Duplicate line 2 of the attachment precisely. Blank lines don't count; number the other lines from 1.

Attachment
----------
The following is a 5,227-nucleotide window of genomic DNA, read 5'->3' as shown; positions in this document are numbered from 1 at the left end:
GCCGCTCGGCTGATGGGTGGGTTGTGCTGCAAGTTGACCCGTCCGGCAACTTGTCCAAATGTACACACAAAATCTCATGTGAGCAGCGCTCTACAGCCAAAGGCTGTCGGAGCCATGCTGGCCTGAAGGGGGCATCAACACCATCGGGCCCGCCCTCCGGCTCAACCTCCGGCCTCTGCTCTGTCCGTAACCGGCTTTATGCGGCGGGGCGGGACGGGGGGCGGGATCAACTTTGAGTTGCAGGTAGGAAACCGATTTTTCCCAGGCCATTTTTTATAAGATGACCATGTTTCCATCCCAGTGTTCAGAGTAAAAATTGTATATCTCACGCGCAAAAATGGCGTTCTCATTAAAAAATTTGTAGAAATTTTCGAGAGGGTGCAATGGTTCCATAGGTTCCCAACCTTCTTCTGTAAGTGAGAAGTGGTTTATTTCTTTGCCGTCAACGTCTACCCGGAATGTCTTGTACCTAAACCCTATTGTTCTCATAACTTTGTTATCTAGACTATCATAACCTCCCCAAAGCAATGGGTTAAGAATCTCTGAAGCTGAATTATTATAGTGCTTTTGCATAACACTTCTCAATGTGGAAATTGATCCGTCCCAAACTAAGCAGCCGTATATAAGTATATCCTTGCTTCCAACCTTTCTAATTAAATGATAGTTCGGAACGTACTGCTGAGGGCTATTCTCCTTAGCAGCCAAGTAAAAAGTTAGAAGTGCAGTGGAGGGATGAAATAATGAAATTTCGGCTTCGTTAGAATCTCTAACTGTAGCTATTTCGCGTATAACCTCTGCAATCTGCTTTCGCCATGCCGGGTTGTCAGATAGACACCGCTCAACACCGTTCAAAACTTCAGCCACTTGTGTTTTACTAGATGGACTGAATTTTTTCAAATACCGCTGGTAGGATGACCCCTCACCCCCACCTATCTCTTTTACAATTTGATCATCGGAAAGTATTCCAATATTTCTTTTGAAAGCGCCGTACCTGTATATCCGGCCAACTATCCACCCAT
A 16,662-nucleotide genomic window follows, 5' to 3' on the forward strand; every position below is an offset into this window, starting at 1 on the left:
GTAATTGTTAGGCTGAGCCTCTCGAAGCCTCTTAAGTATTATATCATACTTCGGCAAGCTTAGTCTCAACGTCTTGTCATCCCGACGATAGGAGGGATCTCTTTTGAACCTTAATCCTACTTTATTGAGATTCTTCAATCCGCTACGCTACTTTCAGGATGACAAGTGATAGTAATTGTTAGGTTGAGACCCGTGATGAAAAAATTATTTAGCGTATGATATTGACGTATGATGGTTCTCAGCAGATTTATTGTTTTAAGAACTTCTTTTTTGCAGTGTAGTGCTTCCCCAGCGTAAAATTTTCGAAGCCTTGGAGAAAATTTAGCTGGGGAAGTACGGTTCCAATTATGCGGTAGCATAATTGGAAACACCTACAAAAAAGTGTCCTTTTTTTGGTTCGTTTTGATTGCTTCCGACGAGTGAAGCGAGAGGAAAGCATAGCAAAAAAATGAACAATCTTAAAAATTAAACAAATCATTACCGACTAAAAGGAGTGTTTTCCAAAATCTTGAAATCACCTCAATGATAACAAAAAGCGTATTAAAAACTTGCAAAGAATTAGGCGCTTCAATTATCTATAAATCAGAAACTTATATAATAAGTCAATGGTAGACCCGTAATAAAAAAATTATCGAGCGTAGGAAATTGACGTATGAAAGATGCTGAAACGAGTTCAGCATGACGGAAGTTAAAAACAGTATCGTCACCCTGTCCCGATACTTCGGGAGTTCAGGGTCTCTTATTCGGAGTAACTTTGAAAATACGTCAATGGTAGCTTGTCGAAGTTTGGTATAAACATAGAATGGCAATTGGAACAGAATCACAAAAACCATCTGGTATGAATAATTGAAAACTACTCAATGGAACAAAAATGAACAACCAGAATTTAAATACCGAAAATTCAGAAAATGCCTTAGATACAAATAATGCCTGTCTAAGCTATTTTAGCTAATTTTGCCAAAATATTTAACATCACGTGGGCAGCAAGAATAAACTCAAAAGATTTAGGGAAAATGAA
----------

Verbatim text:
GCCGCTCGGCTGATGGGTGGGTTGTGCTGCAAGTTGACCCGTCCGGCAACTTGTCCAAATGTACACACAAAATCTCATGTGAGCAGCGCTCTACAGCCAAAGGCTGTCGGAGCCATGCTGGCCTGAAGGGGGCATCAACACCATCGGGCCCGCCCTCCGGCTCAACCTCCGGCCTCTGCTCTGTCCGTAACCGGCTTTATGCGGCGGGGCGGGACGGGGGGCGGGATCAACTTTGAGTTGCAGGTAGGAAACCGATTTTTCCCAGGCCATTTTTTATAAGATGACCATGTTTCCATCCCAGTGTTCAGAGTAAAAATTGTATATCTCACGCGCAAAAATGGCGTTCTCATTAAAAAATTTGTAGAAATTTTCGAGAGGGTGCAATGGTTCCATAGGTTCCCAACCTTCTTCTGTAAGTGAGAAGTGGTTTATTTCTTTGCCGTCAACGTCTACCCGGAATGTCTTGTACCTAAACCCTATTGTTCTCATAACTTTGTTATCTAGACTATCATAACCTCCCCAAAGCAATGGGTTAAGAATCTCTGAAGCTGAATTATTATAGTGCTTTTGCATAACACTTCTCAATGTGGAAATTGATCCGTCCCAAACTAAGCAGCCGTATATAAGTATATCCTTGCTTCCAACCTTTCTAATTAAATGATAGTTCGGAACGTACTGCTGAGGGCTATTCTCCTTAGCAGCCAAGTAAAAAGTTAGAAGTGCAGTGGAGGGATGAAATAATGAAATTTCGGCTTCGTTAGAATCTCTAACTGTAGCTATTTCGCGTATAACCTCTGCAATCTGCTTTCGCCATGCCGGGTTGTCAGATAGACACCGCTCAACACCGTTCAAAACTTCAGCCACTTGTGTTTTACTAGATGGACTGAATTTTTTCAAATACCGCTGGTAGGATGACCCCTCACCCCCACCTATCTCTTTTACAATTTGATCATCGGAAAGTATTCCAATATTTCTTTTGAAAGCGCCGTACCTGTATATCCGGCCAACTATCCACCCAT